Poster # 5
EXPANDING ACCESS TO GENETIC COUNSELING AND TESTING DURING A GLOBAL PANDEMIC USING VIRTUAL TOOLS
Authors: Deepa Sheth MD, UChicago; Sarah Bazzetta PA-C1, UChicago; Rebecca Zeidman, CCOM; Arnaaz Khwaja, UChicago; Olivia Vizzini, UChicago
Name: Olivia Vizzini
Advisor: Sarah Bazzetta
Advisor’s Email: firstname.lastname@example.org
NOTE: This poster will also be presented during the symposium Twitter Poster Session on the day of the symposium, Friday, October 30 between 9:00 – 11:30 AM (CT). Twitter posters will be available all day for viewing and interactive discussions. Posters will remain viewable on Twitter through the weekend from October 31-November 1.
Twitter Handle: @PA_SarahB
Background: The USPSTF recommends risk assessment by primary care clinicians for all women with personal or family history of breast, ovarian, tubal or peritoneal cancers (Grade B). In the current pandemic environment, the continued need to provide comprehensive preventive care services while ensuring social distancing and patient safety presents unique challenges for providers and hospitals, which traditionally used waiting room time and paper questionnaires to complete this screening.
Methods: In this pilot study, clinicians took a multi-disciplinary, electronic approach to identify high risk patients, increase awareness and expand access to genetic testing for patients across the hospital system through the centralized schedule for mammograms. Eligible patients based on the online family history tool were given the opportunity to complete a virtual genetic consultation and have a saliva kit shipped direct to their home. This project was formally determined to be quality improvement (QI), not human subjects research, and was therefore not overseen by the IRB, per institutional policy. Patients were identified based upon current NCCN criteria for HBOC and Lynch syndromes.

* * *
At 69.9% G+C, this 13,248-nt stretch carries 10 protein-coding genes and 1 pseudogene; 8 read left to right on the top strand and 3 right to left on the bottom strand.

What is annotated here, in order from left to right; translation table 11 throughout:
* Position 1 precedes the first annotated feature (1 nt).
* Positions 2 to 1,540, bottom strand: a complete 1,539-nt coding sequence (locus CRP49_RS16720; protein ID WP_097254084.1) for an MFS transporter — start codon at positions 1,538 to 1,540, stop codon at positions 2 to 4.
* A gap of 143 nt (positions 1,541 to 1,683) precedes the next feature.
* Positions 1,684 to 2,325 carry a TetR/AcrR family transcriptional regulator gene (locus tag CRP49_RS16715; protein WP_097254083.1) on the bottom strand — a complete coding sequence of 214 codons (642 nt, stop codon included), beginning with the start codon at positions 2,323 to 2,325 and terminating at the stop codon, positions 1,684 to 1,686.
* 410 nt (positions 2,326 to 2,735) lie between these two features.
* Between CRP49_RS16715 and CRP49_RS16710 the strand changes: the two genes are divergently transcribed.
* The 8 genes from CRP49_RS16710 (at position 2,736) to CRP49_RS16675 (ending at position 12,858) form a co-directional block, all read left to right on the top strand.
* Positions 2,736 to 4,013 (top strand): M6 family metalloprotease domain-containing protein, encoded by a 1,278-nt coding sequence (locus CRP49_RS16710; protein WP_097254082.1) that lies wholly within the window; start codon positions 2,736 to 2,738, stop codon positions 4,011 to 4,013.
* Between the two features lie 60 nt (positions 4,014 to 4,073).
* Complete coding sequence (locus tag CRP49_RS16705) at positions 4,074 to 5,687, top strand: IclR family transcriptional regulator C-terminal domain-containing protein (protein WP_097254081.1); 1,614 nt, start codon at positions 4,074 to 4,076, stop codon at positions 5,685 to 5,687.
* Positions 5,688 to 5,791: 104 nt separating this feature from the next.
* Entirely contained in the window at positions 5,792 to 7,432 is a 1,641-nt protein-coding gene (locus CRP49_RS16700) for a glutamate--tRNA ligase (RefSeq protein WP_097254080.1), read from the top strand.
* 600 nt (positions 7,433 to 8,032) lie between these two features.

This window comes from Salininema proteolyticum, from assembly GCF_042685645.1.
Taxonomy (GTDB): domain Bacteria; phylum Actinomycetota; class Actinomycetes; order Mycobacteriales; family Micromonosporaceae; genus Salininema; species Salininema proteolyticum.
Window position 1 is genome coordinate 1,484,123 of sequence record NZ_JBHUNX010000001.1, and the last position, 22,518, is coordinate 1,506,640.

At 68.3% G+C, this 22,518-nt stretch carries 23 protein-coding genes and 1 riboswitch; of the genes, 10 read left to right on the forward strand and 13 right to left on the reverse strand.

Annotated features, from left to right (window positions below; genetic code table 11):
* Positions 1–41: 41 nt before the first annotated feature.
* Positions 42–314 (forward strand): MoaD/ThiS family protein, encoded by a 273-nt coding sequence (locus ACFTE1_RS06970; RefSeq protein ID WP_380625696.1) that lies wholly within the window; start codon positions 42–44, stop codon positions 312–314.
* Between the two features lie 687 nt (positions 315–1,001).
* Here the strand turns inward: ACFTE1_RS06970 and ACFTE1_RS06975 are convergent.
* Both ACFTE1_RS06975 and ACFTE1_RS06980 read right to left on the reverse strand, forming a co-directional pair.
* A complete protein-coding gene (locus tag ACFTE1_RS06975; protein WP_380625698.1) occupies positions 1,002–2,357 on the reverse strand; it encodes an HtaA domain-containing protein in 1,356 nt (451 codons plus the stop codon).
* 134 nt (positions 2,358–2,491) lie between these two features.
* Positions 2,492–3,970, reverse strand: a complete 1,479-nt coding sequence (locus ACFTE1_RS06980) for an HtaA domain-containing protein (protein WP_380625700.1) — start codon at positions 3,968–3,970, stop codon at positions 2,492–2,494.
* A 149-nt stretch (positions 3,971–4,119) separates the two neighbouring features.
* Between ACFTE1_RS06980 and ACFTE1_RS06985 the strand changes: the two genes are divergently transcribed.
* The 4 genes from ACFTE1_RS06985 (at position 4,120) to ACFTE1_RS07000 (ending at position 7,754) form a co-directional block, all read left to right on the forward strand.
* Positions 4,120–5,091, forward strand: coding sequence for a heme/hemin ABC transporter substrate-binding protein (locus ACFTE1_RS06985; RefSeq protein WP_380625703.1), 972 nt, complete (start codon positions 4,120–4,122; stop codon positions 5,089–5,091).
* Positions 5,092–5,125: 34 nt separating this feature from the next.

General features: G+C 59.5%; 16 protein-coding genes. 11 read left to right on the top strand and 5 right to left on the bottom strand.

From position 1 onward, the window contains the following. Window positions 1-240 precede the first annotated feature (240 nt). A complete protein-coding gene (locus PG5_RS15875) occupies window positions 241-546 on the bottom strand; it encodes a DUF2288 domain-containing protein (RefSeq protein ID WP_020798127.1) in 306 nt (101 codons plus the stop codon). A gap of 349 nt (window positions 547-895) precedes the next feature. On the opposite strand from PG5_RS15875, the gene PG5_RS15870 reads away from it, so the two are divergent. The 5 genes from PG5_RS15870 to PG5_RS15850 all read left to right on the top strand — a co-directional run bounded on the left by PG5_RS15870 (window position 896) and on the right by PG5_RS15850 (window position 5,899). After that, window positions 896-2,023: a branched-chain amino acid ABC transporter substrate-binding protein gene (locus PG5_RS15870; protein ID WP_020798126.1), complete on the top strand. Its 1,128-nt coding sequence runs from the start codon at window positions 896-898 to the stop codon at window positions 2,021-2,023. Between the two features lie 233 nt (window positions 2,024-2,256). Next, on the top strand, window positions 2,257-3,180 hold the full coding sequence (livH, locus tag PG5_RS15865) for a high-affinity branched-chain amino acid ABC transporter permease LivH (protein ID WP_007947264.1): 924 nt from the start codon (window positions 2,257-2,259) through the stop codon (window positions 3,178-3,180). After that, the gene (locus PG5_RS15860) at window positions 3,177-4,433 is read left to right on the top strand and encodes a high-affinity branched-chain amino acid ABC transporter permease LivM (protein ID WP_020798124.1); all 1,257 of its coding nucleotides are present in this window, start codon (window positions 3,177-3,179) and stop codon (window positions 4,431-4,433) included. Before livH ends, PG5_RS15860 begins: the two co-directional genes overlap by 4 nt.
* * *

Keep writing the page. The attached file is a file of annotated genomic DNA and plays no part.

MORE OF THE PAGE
Results: Of the 451 patients invited to complete the online tool, 31% of the patients who completed the online tool qualified for genetic testing, including 29% of black patients and 35% white patients. When comparing patients’ self-reported family history to that reported in EPIC, 50% of the patients had more information in the self-reported online tool than had previously been included in their EMR.
Conclusion: Online tools can help to efficiently and effectively identify high-risk patients based on NCCN guidelines. More research is needed to address the barriers identified, including increasing access to technology for minority patients and increasing awareness of how genetics and risk assessment can supplement annual mammograms to further personalize preventive…[text cut off]
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